Jennifer Losch, senior film major, poses in front of her end of the year project.

The Wi-Fi starts lagging and then halts completely. Senior dance major Gabbi Anderson, in the midst of reviewing her senior thesis, never anticipated this to continue online. 

Students like Anderson have struggled with obstacles restricting their creative visions. Lack of collaboration among students. Communication barriers. Minimal resources. Strict COVID-19 protocols. Loss of motivation. All challenges that transform the way seniors thought their theses would progress.

Similar to other students, Anderson grapples with these challenges and struggles to define the direction she wants to continue in. 

“It has been hard for me to personally define the path I want to go in,” she said. 

After over a year of online instruction, students are disappointed that their senior theses have progressed through a virtual platform. 

Gabbi Anderson—Senior dance major. Photo by: Alissa Roseborough

But that’s not always a bad thing, for students in the arts.

Wilson Mendieta, dance professor, explained that students involved in the arts have had to adjust to the unforeseen changes that the industry has made. With the replacement of in person collaboration, Mendieta says that this gives students an edge.   

“This offers, I believe, an opportunity for the students to develop and hone resiliency in ways that prior graduating classes have not, he said.

Even so, students are struggling to see the light at the end of the tunnel.  

Most people view the arts as a collaborative art form, but what happens when there’s a global pandemic prohibiting said collaboration? 

This means that adaptability is key.

Jennifer Losch, film student, explained that even with the circumstances at hand, Dodge students have been extremely enthusiastic and working harder than ever to complete senior thesis projects. 

“The pandemic has been preventing us from having in person meetings, rehearsals, and limiting our crew sizes,” she said.

Despite these challenges, Losch is still anticipating the chance to see the final productions of the seniors’ work. 

“I’m so excited to see everyone’s hard work come together,” she said. 

Jennifer Losch gathers with friends to complete her senior thesis. Photo provided by: Jennifer Losch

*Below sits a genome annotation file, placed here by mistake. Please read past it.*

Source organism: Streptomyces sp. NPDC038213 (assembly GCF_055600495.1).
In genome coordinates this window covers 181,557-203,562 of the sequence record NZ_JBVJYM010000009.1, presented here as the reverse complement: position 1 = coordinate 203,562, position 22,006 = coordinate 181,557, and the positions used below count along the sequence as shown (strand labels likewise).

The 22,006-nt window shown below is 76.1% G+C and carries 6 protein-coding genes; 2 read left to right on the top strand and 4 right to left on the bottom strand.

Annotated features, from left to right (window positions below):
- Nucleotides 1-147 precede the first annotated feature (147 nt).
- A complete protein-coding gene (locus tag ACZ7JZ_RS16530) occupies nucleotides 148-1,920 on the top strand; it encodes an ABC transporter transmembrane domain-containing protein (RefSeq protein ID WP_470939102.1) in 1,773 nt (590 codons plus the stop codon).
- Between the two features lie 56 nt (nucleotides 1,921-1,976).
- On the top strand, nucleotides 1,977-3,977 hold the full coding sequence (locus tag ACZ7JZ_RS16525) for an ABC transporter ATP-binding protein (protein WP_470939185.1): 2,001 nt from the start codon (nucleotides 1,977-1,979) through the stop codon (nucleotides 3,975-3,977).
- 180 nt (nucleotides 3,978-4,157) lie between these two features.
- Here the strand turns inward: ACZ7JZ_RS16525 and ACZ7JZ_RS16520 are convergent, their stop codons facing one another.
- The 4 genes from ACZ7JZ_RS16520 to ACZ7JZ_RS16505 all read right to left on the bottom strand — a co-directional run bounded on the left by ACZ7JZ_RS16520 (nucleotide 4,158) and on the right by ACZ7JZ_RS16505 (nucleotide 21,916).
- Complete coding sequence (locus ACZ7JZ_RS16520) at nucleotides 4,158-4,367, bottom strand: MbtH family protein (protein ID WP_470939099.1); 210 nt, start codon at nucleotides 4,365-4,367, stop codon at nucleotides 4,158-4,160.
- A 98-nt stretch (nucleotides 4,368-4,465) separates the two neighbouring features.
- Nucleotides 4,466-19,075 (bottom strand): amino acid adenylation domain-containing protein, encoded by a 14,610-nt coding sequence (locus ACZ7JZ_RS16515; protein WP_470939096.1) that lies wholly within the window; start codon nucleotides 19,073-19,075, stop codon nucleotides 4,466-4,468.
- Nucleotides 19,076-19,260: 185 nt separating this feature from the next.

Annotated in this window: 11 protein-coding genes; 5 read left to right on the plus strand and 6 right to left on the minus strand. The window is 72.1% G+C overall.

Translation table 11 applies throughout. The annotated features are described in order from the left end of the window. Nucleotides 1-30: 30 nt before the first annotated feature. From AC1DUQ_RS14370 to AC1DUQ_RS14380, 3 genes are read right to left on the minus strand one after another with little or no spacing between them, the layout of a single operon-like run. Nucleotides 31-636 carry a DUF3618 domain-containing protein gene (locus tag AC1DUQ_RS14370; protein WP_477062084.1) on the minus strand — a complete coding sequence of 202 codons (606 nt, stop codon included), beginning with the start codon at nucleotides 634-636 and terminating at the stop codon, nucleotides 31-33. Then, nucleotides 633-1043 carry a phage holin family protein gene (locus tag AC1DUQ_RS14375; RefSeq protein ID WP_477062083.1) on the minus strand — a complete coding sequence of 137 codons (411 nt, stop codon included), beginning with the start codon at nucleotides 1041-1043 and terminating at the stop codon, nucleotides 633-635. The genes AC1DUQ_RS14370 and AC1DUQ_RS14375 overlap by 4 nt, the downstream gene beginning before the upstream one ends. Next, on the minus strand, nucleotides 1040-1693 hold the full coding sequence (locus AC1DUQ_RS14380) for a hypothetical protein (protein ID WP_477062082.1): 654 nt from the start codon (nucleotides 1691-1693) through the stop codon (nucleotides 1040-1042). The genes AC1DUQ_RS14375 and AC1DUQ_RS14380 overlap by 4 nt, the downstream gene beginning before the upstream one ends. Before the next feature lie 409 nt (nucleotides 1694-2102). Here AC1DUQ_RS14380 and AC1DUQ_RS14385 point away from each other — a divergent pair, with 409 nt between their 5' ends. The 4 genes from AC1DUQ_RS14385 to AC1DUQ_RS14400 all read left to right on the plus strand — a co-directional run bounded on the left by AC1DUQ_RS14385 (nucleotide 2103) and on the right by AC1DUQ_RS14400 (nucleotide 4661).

Grace Eberle, theatre major, expressed how feeding off of each other’s energy is a crucial part of screen acting , therefore the development of her thesis has been especially challenging. 

“As an acting major working off your partner is an integral part of our craft, and when you are writing a scene and are only able to work off of your partner via zoom it doesn’t create the same effect as it would in person,” she said.

In addition, Eberle explained that COVID-19 protocols, such as social distancing and wearing masks, tend to impede the creative process. Students like Eberle recognize that this is the safest way to continue working, however, it is not what they envisioned their last senior project to look like. 

“The protocols hindered us from doing 2/3 of what we normally can accomplish on set. This also means everything takes more time and that was stressful when we were already behind to begin with,” she said.

Even though the challenges for seniors developing their theses have flowed in a wave of unforeseen demands, some students have found inspiration from the pandemic to create their thesis. 

Sarah De Surville, senior sociology major, described the ways that COVID actually sparked a creative idea for her thesis that she would have never thought of before. 

“My thesis topic was actually chosen because of COVID, I’m studying romantic relationships and COVID and how it’s changed it,” she said. 

De Surville admits that the observation portion of her thesis lacks without the proper face to face interaction that the project requires. 

“Normally we need to observe and do ethnographic first person research but we can’t really visit any physical sites as easily this semester which has been hard,” she said. 

In addition to this, getting advice from professors has also been difficult for students because they are not able to stay after class to talk to them or quickly mention a problem they’re having to their professor. Conversations have to be scheduled and arranged for students to seek help, which just causes an extra hoop seniors have to jump through. 

I’ve been having to conduct all interviews over zoom and online,” she said. 

Even though writing theses online was never predicted, students, like Gabbi Anderson, are allowing for these series of unfortunate events to inspire creativity.

“I enjoy the freedom it has given me,” she said.

2020 has thrown a lot at graduating seniors, and they just keep rolling with the punches. Even though these hardships prohibit seniors from completing their projects like they anticipated, they have worked hard through the obstacles to make something that they are proud of. 

Adaptability is key. 


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